The expanding heft of state-driven capitalist practices is another example. Sovereign wealth funds and other vehicles for state-directed finance are not new, but the volume of money sloshing around the emerging economies is unprecedented. And this government-directed finance is largely unregulated. The export-financing volume of the Export-Import Bank of China is estimated at more than that of the G-7 combined. While the Export-Import Bank of the United States is governed by the Organisation for Economic Co-operation and Development’s strict competitiveness and transparency rules and a tightly circumscribed congressional mandate, state financing elsewhere in the world need not play by the same rules. Why should it, when genuine integration into a liberal world order is so restrictive and costly, and when free riding on it is so beneficial?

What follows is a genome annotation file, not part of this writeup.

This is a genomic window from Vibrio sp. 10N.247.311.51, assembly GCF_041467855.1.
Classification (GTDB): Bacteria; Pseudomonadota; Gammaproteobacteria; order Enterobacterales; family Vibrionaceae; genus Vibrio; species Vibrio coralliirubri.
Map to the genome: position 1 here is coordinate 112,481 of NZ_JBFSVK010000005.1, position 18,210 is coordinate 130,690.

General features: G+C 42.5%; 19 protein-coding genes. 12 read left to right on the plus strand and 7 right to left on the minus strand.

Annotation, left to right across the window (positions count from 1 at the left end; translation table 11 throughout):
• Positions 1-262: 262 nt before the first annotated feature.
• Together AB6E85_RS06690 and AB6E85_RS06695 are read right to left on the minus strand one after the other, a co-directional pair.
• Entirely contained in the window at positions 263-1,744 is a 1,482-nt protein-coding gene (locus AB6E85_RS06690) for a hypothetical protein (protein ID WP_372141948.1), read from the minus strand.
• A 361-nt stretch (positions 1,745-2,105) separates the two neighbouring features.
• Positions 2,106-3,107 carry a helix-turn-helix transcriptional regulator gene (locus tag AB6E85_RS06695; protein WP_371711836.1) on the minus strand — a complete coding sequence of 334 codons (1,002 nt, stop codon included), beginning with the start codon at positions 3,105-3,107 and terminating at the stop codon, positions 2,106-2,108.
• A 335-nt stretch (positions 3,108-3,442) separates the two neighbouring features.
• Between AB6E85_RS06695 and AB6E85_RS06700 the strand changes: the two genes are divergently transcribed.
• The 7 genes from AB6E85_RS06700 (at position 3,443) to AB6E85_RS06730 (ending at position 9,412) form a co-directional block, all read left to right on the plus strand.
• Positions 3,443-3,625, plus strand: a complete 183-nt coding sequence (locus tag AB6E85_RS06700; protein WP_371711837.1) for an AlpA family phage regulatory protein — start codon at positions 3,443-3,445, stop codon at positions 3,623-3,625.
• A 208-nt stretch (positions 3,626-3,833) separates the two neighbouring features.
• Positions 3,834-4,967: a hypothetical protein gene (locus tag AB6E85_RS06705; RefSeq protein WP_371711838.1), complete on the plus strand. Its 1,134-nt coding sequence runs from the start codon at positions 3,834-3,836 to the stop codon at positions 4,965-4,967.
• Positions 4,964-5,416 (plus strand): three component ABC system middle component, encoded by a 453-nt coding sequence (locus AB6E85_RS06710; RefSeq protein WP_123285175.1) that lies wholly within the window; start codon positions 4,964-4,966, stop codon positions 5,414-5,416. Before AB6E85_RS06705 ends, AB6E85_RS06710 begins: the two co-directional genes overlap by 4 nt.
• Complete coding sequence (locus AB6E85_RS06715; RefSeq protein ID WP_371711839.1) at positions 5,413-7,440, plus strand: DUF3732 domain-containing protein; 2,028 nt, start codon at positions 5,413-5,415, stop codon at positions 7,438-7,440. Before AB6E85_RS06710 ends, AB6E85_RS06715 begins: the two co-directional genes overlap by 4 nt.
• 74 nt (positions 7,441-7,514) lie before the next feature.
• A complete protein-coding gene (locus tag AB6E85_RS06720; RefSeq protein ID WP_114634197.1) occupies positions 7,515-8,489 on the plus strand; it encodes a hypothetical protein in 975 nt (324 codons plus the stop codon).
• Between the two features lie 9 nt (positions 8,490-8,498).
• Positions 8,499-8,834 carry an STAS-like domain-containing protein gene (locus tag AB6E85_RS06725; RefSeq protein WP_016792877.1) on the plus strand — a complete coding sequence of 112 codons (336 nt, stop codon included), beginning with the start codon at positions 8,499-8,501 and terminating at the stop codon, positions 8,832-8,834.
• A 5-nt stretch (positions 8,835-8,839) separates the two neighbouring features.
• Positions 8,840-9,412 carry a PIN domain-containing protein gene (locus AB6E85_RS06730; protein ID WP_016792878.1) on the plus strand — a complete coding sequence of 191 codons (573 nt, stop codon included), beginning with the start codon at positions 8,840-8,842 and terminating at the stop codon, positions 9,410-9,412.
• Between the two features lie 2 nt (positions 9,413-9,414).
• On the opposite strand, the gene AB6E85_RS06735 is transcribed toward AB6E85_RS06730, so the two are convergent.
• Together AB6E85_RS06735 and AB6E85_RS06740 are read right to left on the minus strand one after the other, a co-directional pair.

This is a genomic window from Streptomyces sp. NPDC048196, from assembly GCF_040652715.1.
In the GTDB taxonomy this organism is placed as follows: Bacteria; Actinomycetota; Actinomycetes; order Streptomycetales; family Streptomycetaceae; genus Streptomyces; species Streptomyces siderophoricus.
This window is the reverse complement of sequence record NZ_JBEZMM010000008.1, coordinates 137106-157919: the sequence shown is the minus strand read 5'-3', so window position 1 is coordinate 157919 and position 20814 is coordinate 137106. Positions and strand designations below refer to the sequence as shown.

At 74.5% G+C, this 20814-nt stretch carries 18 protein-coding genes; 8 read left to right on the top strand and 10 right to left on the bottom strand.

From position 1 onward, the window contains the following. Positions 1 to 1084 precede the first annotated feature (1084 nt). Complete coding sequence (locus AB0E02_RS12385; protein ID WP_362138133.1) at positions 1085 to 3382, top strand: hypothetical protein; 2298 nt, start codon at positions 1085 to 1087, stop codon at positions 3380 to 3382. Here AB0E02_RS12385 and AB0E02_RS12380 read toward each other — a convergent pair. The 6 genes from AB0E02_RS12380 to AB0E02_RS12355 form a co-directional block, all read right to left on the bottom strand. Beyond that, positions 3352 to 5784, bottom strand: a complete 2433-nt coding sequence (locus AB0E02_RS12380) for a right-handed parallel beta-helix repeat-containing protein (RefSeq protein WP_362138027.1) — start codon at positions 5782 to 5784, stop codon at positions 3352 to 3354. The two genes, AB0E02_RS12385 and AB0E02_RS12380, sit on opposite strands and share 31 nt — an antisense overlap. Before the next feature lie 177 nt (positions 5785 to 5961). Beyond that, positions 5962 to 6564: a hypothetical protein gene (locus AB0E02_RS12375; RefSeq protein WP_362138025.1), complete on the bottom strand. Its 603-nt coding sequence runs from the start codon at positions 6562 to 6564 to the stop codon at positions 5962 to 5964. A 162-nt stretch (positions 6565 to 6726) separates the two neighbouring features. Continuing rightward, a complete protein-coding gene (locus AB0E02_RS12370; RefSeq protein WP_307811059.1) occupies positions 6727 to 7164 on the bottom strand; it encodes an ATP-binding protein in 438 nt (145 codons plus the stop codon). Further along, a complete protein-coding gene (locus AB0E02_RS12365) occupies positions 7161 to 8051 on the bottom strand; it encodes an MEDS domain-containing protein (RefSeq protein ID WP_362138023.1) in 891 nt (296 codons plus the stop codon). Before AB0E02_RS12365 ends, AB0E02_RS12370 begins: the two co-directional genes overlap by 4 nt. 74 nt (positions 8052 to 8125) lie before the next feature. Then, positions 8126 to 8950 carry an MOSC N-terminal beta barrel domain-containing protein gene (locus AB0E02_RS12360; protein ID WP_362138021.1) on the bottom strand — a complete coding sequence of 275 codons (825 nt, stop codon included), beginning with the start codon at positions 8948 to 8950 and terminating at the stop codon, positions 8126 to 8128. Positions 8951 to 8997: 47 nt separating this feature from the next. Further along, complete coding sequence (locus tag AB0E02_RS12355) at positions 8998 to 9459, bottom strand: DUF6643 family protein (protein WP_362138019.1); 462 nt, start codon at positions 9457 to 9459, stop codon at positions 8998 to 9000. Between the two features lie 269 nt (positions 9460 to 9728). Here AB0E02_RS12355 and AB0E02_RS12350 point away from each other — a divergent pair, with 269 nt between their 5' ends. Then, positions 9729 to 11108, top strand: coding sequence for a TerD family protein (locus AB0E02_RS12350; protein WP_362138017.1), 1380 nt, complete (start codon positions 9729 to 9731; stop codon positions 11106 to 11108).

Trade is typically thought to be the one international issue on which all agree in principle on the universal gains from liberal interdependence. But even here a number of emerging powers have routed around the existing system and charted their own course. We have demonstrated, using a gravity model of trade, that key emerging economies are preferentially trading more and more with each other, and shifting the globe’s economic center of gravity. When the BRICS—Brazil, Russia, India, China and South Africa—held their fourth annual summit in New Delhi in March 2012, they agreed on new measures to further deepen trade ties within the bloc. They also agreed on a deal to bypass the dollar—the linchpin of the liberal economic system—by extending credit facilities to each other in BRICS currencies. This follows on the heels of a growing network of bilateral currency swaps and agreements to settle trade accounts in nondollar currencies and commodities—between China and Russia; India and Iran; and China and Brazil, among others. On aggregate, the size of these currency-swap systems makes them harder to dismiss as a vanity play. These countries have yet to agree on how to set up a BRICS development bank to bypass the Bretton Woods institutions, but they have opened up talks on the matter.